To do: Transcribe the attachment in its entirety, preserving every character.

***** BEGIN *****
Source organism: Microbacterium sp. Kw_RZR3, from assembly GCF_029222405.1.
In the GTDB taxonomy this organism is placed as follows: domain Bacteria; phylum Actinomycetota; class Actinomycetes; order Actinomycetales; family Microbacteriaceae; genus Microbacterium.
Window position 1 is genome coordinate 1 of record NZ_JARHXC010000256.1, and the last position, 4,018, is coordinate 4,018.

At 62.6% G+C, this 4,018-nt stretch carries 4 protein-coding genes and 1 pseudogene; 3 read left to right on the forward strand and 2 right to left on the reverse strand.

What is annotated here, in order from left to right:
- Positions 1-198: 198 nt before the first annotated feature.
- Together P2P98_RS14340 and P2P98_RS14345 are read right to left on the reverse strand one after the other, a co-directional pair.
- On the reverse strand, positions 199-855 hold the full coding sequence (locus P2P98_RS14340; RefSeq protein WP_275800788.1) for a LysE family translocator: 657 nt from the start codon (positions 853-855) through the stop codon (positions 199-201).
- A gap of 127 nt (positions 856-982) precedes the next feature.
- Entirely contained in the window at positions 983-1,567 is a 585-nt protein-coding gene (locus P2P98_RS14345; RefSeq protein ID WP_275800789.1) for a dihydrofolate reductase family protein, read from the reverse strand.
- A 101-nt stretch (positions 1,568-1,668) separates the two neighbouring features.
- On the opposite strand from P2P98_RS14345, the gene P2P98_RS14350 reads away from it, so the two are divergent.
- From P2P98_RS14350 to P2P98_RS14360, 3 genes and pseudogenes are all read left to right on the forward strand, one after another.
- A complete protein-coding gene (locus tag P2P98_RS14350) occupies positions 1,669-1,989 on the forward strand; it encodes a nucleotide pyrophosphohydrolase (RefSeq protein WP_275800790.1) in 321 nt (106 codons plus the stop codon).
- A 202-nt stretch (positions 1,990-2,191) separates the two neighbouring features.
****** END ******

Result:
Source organism: Microbacterium sp. Kw_RZR3, from assembly GCF_029222405.1.
In the GTDB taxonomy this organism is placed as follows: domain Bacteria; phylum Actinomycetota; class Actinomycetes; order Actinomycetales; family Microbacteriaceae; genus Microbacterium.
Window position 1 is genome coordinate 1 of record NZ_JARHXC010000256.1, and the last position, 4,018, is coordinate 4,018.

At 62.6% G+C, this 4,018-nt stretch carries 4 protein-coding genes and 1 pseudogene; 3 read left to right on the forward strand and 2 right to left on the reverse strand.

What is annotated here, in order from left to right:
- Positions 1-198: 198 nt before the first annotated feature.
- Together P2P98_RS14340 and P2P98_RS14345 are read right to left on the reverse strand one after the other, a co-directional pair.
- On the reverse strand, positions 199-855 hold the full coding sequence (locus P2P98_RS14340; RefSeq protein WP_275800788.1) for a LysE family translocator: 657 nt from the start codon (positions 853-855) through the stop codon (positions 199-201).
- A gap of 127 nt (positions 856-982) precedes the next feature.
- Entirely contained in the window at positions 983-1,567 is a 585-nt protein-coding gene (locus P2P98_RS14345; RefSeq protein ID WP_275800789.1) for a dihydrofolate reductase family protein, read from the reverse strand.
- A 101-nt stretch (positions 1,568-1,668) separates the two neighbouring features.
- On the opposite strand from P2P98_RS14345, the gene P2P98_RS14350 reads away from it, so the two are divergent.
- From P2P98_RS14350 to P2P98_RS14360, 3 genes and pseudogenes are all read left to right on the forward strand, one after another.
- A complete protein-coding gene (locus tag P2P98_RS14350) occupies positions 1,669-1,989 on the forward strand; it encodes a nucleotide pyrophosphohydrolase (RefSeq protein WP_275800790.1) in 321 nt (106 codons plus the stop codon).
- A 202-nt stretch (positions 1,990-2,191) separates the two neighbouring features.